It is extraordinarily difficult to change bureaucracies and the bureaucrats who work in them. Again and again, we have seen presidents and members of  Congress start out boldly, using big words to dramatically describe big ideas, only to have the ideas disappear in the impenetrable resistance of career bureaucrats. The dense thickets of regulations they have cultivated over the last 80 years make management and change virtually impossible.

The resistance of the bureaucracy is reinforced by the tenacious and pervasive lobbying and media campaigns executed by the defenders of the old order. I wrote in my book "Breakout" about “pioneers of the future and prison guards of the past.” Huge corporations and wealthy special interests that have been dominant and want to avoid change behave precisely like prison guards of the past. I

n virtually every sector of federal activity, there are companies and institutions that have lobbyists and apologists who oppose real change.

President Trump has run enough big businesses that he understands that real effort must be put into challenging the failed systems of the past. Translating the bold vision of President Trump into practical reality takes enormous effort and focus. In areas such as going to the moon and defeating Huawei and the Chinese strategy to implement 5G globally, the old order will want to avoid change.


Vice President Mike Pence has been a governor who had to implement practical changes despite the bureaucracy and the interest groups. In a recent speech to the National Space Council in Huntsville, Alabama he outlined a series of powerful principles for reforming the government.

Pence’s first principle is to establish a big goal and then stick to it. As he put it in his remarkably bold and direct challenge to NASA, “failure to achieve our goal to return an American astronaut to the moon in the next five years is not an option.”

Pence’s second principle is to be prepared to reach outside the traditional bureaucracy to new entrepreneurial private companies, if necessary, to get the job done.

The vice president told the NASA-Boeing bureaucracy, “we’re not committed to any one contractor. If our current contractors can’t meet this objective, then we’ll find ones that will. If American industry can provide critical commercial services without government development, then we’ll buy them. And if commercial rockets are the only way to get American astronauts to the moon in the next five years, then commercial rockets it will be.”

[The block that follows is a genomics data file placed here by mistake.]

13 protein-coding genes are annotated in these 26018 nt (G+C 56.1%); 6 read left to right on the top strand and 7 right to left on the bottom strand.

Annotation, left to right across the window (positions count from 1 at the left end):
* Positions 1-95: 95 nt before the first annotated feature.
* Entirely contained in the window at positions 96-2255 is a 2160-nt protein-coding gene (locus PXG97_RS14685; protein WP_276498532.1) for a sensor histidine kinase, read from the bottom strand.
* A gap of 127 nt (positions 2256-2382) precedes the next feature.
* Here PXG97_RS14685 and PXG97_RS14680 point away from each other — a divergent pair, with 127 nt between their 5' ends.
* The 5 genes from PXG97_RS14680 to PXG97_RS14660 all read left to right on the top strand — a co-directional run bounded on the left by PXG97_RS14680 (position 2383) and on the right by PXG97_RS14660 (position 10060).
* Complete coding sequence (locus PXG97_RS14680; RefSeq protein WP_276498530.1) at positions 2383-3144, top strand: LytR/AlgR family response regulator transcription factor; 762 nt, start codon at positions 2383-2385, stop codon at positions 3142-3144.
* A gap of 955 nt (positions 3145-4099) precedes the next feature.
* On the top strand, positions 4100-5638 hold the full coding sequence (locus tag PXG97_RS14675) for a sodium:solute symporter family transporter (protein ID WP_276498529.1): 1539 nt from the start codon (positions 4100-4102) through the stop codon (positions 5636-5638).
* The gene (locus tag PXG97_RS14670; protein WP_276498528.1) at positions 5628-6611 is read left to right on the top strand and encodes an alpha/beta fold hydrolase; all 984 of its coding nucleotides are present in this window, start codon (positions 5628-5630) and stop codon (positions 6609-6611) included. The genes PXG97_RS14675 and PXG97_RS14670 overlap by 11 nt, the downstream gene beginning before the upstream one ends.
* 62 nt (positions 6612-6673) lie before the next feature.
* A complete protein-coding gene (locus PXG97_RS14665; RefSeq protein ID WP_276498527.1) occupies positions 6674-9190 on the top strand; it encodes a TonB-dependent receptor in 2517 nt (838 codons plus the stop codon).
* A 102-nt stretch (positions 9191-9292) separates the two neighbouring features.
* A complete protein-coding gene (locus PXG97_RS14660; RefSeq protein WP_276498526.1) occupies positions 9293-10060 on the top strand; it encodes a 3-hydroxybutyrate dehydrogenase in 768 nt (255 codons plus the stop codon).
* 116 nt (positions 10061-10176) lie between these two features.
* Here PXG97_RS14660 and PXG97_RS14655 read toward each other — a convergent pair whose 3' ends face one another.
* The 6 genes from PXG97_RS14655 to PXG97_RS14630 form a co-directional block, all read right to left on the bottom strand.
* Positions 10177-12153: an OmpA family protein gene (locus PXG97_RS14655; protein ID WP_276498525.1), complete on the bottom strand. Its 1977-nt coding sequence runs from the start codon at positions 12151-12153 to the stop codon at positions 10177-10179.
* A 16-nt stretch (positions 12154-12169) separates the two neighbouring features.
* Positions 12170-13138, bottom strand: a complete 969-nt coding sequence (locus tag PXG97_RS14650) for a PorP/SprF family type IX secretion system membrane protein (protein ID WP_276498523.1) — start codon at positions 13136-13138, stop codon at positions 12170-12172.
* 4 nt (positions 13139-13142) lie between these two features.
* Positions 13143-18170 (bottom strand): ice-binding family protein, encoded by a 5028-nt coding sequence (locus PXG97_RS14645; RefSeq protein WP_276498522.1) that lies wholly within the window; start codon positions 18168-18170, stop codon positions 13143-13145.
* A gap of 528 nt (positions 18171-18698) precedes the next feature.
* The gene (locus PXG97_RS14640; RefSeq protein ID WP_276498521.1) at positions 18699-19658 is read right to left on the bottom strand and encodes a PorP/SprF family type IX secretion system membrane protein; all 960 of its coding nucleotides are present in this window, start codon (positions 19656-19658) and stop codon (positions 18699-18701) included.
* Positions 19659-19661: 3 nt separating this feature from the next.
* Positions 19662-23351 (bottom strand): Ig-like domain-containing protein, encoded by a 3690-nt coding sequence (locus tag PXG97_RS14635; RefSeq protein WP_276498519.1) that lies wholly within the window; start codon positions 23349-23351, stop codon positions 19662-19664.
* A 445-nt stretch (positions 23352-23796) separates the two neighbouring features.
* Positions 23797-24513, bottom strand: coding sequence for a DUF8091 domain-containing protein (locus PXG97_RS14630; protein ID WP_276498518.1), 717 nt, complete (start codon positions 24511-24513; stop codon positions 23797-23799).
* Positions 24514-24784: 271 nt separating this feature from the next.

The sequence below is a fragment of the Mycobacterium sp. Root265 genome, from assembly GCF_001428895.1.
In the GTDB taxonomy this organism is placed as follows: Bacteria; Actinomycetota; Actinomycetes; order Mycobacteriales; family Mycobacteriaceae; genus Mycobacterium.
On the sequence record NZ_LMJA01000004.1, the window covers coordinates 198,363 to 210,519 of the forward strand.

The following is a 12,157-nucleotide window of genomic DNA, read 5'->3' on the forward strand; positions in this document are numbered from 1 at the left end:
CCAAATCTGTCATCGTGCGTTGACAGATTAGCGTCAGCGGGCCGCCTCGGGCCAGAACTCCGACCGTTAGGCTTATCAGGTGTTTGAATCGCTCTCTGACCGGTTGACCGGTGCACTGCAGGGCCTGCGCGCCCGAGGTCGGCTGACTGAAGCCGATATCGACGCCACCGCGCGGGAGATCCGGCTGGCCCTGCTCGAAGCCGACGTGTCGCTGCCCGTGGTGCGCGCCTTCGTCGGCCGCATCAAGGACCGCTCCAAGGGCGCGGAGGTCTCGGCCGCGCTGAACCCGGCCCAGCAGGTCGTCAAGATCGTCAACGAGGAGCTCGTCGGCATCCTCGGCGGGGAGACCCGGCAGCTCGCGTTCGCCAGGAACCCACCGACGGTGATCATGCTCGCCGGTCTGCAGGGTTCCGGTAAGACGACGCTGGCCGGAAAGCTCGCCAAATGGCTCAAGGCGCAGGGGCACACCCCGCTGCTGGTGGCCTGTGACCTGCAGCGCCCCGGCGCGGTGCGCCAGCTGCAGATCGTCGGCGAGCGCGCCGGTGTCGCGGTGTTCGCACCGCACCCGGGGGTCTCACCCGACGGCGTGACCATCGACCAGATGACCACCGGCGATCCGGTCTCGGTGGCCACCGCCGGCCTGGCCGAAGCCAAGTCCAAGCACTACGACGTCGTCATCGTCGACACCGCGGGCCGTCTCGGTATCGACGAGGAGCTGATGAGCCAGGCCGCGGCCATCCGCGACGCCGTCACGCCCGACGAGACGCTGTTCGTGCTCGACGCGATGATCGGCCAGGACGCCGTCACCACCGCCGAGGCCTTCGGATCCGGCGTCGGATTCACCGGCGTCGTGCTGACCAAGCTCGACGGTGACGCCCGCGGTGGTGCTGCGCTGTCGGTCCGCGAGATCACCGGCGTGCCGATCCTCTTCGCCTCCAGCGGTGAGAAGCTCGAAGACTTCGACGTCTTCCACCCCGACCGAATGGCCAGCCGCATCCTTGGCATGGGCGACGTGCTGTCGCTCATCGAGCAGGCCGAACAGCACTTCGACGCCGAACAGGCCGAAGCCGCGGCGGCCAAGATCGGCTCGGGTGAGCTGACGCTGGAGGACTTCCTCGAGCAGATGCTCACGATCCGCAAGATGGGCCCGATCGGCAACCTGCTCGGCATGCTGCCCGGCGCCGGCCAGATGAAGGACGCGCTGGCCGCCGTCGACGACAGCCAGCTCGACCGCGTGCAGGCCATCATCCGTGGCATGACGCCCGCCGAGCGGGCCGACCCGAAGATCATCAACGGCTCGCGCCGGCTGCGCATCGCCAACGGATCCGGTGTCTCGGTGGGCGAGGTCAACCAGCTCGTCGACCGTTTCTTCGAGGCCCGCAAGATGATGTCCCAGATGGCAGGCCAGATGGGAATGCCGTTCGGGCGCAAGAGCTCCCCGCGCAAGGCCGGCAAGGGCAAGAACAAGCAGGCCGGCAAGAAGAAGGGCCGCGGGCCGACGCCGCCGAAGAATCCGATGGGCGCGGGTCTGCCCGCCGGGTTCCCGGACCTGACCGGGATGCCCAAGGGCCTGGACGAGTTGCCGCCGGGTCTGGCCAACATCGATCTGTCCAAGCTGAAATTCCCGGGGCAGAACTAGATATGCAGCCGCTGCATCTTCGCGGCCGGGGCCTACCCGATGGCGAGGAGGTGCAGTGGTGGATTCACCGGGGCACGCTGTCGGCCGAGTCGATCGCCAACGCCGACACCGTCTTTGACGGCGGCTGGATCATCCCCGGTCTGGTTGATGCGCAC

This principle could be immediately applied to change and streamline the rules bureaucrats are using to dole out work. One of the reasons the same stable of big companies always get government contracts is because they are the only ones with the knowledge and resources to navigate the web of red tape.

Imagine if we looked for new suppliers and new companies across the federal government to get faster, better, more efficient, and less costly solutions in health, learning, infrastructure – and every aspect of the federal government. Imagine if the Department of Defense was this aggressive in reaching beyond the old supplier base to new entrepreneurs. The achievements and savings would be stunning.

Pence’s third principle is a willingness to change the bureaucracy rather than abandon the goal. He recognizes that a new mindset must compensate for a lack of funding.

In fact, I would argue that a new mindset is necessary because pouring money into failing systems simply leads to more expensive failures. Inner city schools are a tragic example; they cheat children of a proper education while avoiding accountability. Pence said in Huntsville that “we will call on NASA not just to adopt new policies but to embrace a new mindset. That begins with setting bold goals and staying on schedule.”

At every level, America would be greatly improved by Pence's principles.

The vice president’s fourth principle is a determination to change the bureaucracy in fundamental ways. As he asserted at the National Space Council: "NASA must transform itself into a leaner, more accountable and more agile organization. If NASA is not currently capable of landing American astronauts on the moon in five years, we need to change the organization, not the mission." This principle of transformation can be applied to essentially every aspect of the federal bureaucracy.

Given the work I have been doing on the challenge of 5G and the Chinese dominance through Huawei, I really appreciate Pence’s fifth principle, which is a sense of urgency to push through needed changes. As he warned: "What we need now is urgency ... it’s not just competition against our adversaries; we’re also racing against our worst enemy: complacency."

If we could defeat the telecom complacency and the bureaucratic inertia, we could regain the lead in the implementation of 5G. If we allow the arrogance of the big, old established systems and the stubbornness of the bureaucracy to prevail, we will presently have a Chinese Internet and terrible consequences for our freedom.


Pence’s five principles should be applied throughout the federal government. They would be excellent principles for Congress to apply in conducting oversight. Many governors and mayors could apply them as well.

At every level, America would be greatly improved.